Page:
–          Go back home from wherever you are

–          Never make a threat unless you are ready to execute it (if you say you will take him home if he does not stop and he does not stop, take him home)

–          Use the “time-out” method (this works only when your child is old enough to understand)

–          Hold your child, restraining him with your arms. If you are still breastfeeding, this is a good time to do so. Do not think that you are rewarding him by breastfeeding him – you are helping him to calm himself. You should keep him in your arms and let him go only when he is calm and has promised not to repeat the negative behavior.

–          Stay calm and in control. Your child knows your triggers and he will use them. Knowing that in advance might help you to keep your cool.

–          Once the tantrum is over, talk about it with your child and explain to him that you will not give in to that type of behavior.

–          Do not be afraid to get professional help if you feel you and your child need it.

The “holding your child until calm” method works well, but I did not know about it with my first child. I used it with my second son, who used to hit when he wanted toys from other children. I have also used it with my youngest daughter, but she would fight back and I had more trouble restraining her. We must always be careful to avoid hurting our children, even though they can resist us forcefully.

One thing is for certain: manipulative tantrums are not cute and they should not be part of childhood. Also, it is not because a child “really wants” something that he should get it!!! We do not always get want we want in life, and this is a lesson we all need to learn. Children must learn to control their emotional reactions early, allowing them to develop their emotional stability so that they can better deal with problems they will encounter later. People may be highly intelligent yet still have a very poor emotional “intelligence,” which can lead to poor impulse control and aggressive behaviors. In adulthood, it may even escalate to violence, dependencies and even suicide.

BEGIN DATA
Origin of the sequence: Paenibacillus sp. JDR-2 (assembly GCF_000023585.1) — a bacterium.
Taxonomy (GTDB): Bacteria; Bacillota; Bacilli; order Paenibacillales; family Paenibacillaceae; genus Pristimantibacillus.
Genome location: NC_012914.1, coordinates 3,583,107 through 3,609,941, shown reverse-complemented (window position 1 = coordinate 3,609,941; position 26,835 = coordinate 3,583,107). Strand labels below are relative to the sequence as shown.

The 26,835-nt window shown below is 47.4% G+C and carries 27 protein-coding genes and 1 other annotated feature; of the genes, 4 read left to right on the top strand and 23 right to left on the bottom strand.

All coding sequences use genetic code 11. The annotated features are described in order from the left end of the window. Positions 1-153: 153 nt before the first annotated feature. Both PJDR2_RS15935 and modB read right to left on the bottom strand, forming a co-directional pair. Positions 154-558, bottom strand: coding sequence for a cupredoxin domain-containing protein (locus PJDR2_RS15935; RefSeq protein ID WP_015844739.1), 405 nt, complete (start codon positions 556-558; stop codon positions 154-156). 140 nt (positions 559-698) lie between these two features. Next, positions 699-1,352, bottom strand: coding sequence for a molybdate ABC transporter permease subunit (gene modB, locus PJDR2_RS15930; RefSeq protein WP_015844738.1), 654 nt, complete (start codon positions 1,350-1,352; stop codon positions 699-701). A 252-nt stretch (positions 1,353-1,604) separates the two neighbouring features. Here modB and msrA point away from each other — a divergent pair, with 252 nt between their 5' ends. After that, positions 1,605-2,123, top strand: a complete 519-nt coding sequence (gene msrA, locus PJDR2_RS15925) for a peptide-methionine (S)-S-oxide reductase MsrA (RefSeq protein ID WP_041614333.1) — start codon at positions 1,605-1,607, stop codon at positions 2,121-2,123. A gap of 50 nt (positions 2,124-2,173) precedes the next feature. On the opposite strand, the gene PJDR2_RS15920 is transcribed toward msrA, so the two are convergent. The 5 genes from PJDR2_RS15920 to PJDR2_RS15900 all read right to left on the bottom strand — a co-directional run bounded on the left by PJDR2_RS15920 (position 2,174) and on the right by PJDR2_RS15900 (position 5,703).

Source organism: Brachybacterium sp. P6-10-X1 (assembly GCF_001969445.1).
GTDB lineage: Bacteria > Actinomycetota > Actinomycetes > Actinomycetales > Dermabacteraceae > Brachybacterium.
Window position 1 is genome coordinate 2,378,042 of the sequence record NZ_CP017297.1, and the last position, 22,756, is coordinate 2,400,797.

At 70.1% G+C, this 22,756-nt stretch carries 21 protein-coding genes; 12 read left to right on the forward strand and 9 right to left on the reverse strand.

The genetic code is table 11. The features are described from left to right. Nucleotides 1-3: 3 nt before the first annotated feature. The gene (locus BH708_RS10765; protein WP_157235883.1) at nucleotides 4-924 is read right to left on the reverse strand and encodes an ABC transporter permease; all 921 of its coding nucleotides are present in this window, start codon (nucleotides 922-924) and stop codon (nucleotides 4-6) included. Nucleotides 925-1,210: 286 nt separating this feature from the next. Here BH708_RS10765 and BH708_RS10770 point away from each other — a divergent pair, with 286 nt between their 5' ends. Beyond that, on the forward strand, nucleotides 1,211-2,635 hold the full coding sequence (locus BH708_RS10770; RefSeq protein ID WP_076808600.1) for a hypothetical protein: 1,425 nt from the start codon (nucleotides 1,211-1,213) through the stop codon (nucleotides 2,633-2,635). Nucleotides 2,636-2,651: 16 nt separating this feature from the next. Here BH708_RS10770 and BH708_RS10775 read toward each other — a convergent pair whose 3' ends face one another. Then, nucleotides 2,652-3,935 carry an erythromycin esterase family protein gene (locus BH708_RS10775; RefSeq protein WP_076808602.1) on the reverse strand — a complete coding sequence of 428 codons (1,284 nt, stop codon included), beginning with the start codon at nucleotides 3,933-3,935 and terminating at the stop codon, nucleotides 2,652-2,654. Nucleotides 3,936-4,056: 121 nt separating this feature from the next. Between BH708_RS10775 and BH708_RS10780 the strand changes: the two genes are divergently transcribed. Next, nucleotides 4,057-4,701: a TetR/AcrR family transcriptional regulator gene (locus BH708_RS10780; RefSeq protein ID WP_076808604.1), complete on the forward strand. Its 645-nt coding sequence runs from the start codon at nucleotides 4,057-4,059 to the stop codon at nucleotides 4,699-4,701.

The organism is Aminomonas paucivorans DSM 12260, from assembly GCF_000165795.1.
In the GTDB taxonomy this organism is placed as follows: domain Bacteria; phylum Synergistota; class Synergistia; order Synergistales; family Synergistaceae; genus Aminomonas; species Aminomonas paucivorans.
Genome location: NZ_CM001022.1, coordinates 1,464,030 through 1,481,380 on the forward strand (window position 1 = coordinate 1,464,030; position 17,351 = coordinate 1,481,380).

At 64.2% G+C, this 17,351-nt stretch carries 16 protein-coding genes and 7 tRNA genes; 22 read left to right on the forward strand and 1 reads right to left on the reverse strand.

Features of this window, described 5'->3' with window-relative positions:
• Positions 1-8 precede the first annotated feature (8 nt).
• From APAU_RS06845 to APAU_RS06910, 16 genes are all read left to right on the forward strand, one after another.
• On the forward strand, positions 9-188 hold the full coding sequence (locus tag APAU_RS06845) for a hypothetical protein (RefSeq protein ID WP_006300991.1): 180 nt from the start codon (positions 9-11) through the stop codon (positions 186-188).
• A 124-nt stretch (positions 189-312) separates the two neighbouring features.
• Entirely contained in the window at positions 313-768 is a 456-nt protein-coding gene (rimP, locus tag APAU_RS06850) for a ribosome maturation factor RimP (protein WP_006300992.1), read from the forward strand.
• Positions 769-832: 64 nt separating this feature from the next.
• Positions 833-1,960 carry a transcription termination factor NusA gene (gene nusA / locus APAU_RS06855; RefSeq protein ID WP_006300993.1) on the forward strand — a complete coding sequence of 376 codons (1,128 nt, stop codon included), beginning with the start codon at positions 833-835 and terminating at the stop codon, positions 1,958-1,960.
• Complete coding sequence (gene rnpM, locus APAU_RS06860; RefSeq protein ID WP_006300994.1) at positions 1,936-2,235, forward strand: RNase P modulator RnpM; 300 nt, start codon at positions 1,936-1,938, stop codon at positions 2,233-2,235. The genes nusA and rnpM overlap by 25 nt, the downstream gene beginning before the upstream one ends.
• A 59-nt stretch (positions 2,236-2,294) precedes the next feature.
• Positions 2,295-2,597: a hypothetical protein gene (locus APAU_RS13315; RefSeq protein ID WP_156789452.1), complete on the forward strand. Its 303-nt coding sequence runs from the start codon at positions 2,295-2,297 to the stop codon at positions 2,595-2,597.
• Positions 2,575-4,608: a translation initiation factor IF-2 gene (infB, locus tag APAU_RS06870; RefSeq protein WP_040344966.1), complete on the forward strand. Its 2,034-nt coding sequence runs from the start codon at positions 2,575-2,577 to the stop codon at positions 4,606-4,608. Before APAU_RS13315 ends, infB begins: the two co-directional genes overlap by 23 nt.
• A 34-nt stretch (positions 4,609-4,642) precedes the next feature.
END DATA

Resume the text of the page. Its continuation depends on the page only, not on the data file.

When we do not know the impact our actions, we cannot change them. But once we have learned about the negative effect some of our ways can have on our children, I believe we have the duty to change them!

🙂

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Responses

  1. It is very interesting to see that we deal with similar situations in school settings. I have frequently witnessed educators overpowering children rather than empowering them. When a child is in crisis, he is basically losing or has lost control over himself. He does not have the maturity or ability to think through what is happening. Whatever he does or says is done so without reflecting. His acting out is actually a call for help. If not answered readily and properly, no lesson is learned about oneself other than knowing that one can completely lose it. Childhood is a time to learn. Adults, be they teachers, educators or parents, should intervene by first helping the child gain control over himself. Holding and looking at the child straight in the eyes is the first step. The second step is to model controlled behaviour. As our breathing pattern is copied and the tension in the body is dissipated, we can address the issue (the trigger) and act accordingly. The child needs to recognize as young as possible his ability to take control over his emotional state. This will serve him greatly in the future, be it on the soccer field, in a relationship or at work.

    If we start empowering our children right from the start at home and in school, the emotional stability that will come of it is noteworthy. When we have that, we can face anything. It is the basis for resilience.

    Thank you Dany for a thought provoking post.

    Richard A.